CHARLOTTE, N.C. — While Democrats have touted their grassroots fundraising efforts for the 2012 Democratic National Convention, deep-pocketed corporate donors are helping underwrite the event.
Among the corporate sponsors at the Charlotte convention: AT&T Inc., Bank of America, Duke Energy, Time Warner Cable, Coca-Cola, Wells Fargo, UnitedHealth Group, Piedmont Natural Gas, US Airways and law and lobbying firm McGuireWoods.
The corporate sponsorship appears to fly in the face of the Democrats’ pledge to host a “people’s convention.”
The party’s 2012 “host committee” is not accepting contributions from corporations, lobbyists and political action committees. Democrats also capped how much money individuals can give at $100,000.
But the party is accepting in-kind donations from corporate firms. In addition, a second nonprofit, called “New American City” was established in May to “defray” administrative expenses and other costs. New American City does accept corporate money.
The exact levels of these companies’ financial support won’t be known until mid-October when filings will be submitted to the Federal Election Commission.
Like their GOP counterparts, the Democrats received about $18 million in public funding to finance their convention. And both parties raised tens of millions of additional dollars, funneled through nonprofit host committees that help facilitate the events.
Host committees have traditionally relied on corporate funders but top Democratic leaders — including President Barack Obama, Los Angeles Mayor Antonio Villaraigosa, DNC Chairwoman Rep. Debbie Wasserman Schultz, D-Fla. and San Antonio Mayor Julian Castro — all penned solicitations aimed at small-dollar donors.
“This convention is relying on a grassroots network made up of people like you to give small amounts to help make this convention a success,” Obama wrote in one typical fundraising appeal.
A few lucky donors won trips to Charlotte and many had their names memorialized on the exterior of on a pro-Obama NASCAR stock car displayed at the convention.
When asked by the Center for Public Integrity about this fundraising experiment during a press conference Monday, Democratic National Convention Committee CEO Steve Kerrigan said it was a “huge success.”
“We’re thrilled to have done it this way,” Kerrigan said. “[We are] thrilled with the way it worked.”
Several unions were listed as sponsors, despite their displeasure with the selection of “right-to-work” state North Carolina as host of the convention.
- Service Employees International Union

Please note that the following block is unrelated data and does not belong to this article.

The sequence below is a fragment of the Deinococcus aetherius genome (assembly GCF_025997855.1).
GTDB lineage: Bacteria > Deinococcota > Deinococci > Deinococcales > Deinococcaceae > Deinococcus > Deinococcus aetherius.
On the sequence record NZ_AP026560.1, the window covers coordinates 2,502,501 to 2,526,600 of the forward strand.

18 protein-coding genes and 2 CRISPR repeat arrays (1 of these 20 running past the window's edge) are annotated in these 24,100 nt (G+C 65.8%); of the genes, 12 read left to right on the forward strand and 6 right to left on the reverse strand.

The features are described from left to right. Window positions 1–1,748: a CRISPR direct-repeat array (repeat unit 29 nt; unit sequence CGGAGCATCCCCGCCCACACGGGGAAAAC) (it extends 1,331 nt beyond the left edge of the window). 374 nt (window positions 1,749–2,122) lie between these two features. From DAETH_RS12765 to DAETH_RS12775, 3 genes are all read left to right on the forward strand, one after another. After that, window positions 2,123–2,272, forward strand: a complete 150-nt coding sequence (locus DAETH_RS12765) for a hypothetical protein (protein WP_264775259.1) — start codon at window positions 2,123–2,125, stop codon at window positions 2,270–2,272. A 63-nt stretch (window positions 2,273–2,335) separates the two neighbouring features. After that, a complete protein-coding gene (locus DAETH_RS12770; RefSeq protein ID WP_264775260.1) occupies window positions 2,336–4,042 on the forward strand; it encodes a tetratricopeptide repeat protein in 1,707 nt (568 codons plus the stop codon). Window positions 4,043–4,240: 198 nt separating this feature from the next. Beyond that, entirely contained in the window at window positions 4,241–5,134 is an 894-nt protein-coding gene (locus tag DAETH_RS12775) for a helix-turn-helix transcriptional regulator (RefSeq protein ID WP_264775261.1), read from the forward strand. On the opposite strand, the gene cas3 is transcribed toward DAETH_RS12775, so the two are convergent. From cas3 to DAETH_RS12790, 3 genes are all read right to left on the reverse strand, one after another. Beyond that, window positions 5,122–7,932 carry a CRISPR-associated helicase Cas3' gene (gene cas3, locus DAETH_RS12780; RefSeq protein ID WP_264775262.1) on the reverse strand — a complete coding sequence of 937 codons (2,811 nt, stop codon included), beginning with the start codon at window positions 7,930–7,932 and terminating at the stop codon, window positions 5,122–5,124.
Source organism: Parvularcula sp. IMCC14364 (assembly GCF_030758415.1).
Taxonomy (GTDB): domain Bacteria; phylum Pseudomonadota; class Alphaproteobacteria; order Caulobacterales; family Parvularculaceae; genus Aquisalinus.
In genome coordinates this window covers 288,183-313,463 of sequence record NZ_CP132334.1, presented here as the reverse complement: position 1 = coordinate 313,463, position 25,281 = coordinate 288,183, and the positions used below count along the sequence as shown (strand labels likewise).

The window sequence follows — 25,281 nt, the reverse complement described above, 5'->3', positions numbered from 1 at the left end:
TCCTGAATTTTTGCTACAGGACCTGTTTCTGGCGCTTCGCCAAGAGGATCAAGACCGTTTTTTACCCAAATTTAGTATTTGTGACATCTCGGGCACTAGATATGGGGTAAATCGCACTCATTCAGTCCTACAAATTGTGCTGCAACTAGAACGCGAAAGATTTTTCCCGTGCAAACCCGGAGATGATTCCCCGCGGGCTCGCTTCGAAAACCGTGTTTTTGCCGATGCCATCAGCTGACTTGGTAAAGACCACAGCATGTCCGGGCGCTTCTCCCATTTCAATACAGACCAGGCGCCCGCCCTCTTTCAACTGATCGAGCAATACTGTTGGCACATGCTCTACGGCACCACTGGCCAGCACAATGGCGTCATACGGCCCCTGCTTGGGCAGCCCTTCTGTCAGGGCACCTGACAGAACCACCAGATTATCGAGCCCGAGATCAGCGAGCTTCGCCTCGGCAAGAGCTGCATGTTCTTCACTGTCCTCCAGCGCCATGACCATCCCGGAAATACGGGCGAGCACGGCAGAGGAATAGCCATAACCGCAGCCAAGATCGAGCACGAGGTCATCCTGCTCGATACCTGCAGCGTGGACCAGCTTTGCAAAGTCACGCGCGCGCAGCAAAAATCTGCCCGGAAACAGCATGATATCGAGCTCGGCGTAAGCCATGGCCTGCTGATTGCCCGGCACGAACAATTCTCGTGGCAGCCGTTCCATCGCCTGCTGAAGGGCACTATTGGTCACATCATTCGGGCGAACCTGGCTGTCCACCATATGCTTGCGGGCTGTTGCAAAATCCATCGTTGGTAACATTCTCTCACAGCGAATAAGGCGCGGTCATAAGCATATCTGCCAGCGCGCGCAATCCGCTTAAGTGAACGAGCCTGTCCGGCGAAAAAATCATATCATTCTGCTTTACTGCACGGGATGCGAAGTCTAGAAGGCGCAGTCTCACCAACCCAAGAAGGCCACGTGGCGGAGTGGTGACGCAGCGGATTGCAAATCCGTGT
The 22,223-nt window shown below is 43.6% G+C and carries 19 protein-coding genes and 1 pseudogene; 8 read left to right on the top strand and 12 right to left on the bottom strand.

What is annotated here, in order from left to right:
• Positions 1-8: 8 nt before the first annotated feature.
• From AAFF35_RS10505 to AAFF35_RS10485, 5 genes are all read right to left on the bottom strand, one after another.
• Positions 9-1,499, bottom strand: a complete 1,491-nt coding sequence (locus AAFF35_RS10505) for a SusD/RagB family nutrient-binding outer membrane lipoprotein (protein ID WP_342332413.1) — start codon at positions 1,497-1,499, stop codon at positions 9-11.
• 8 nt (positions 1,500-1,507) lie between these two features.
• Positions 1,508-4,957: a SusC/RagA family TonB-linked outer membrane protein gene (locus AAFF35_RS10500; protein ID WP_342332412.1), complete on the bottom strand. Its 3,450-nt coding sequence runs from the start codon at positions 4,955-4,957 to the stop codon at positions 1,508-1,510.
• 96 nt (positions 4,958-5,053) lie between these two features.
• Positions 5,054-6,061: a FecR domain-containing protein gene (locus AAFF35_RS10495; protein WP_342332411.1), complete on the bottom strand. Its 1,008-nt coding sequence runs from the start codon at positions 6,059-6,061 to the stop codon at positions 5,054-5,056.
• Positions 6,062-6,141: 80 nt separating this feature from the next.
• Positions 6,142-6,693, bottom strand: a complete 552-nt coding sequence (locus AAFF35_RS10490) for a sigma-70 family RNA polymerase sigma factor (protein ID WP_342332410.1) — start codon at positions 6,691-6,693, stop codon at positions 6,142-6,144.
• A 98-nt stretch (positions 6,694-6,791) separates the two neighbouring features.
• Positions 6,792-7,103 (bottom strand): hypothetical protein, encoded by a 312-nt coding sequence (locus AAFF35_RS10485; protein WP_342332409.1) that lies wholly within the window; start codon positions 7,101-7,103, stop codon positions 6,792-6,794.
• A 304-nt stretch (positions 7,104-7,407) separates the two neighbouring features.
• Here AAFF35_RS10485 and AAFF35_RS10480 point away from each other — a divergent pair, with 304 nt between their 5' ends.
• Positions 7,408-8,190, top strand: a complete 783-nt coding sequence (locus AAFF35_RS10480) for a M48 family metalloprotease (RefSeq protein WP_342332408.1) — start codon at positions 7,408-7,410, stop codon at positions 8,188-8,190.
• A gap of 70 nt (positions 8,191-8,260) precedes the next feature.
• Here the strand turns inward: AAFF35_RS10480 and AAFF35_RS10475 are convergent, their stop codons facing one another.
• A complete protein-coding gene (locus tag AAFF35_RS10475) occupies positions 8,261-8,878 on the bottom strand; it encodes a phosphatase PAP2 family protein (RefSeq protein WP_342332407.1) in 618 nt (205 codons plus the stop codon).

- American Federation of Teachers
- United Food and Commercial Workers
- American Federation of State, County and Municipal Employees
- National Education Association
- United Association of Journeymen and Apprentices of the Plumbing and Pipe Fitting Industry of the United States, Canada and Australia
- International Union of Bricklayers and Allied Craftworkers
- National Air Traffic Controllers Association
- United Automobile, Aerospace and Agricultural Implement Workers of America.
In 2008, when the Democrats hosted their national convention in Denver, unions accounted for about $9 million of the approximately $63 million raised by the host committee, according to a Center for Public Integrity analysis of federal records.
That year, the SEIU, Laborers’ International Union, National Education Association, International Brotherhood of Electrical Workers and the American Federation of Teachers each gave the host committee between $1 million and $1.5 million, according to FEC records.
Many of the sponsors of the Democratic convention were also sponsors of the host committee in Tampa for last week’s Republican National Convention.
“The Coca-Cola Company believes we have a role to play in the political process and that includes helping to make the political conventions a success,” said Coca-Cola spokeswoman Nancy Bailey.
For John Sebree, the senior vice president of public policy with Florida REALTORS, which had a role in supporting events at both conventions, the appeal of being involved as a sponsor is clear.
“Out of sight is out of mind,” said Sebree. “If we’re not there, then someone else is telling their story — and not ours.”
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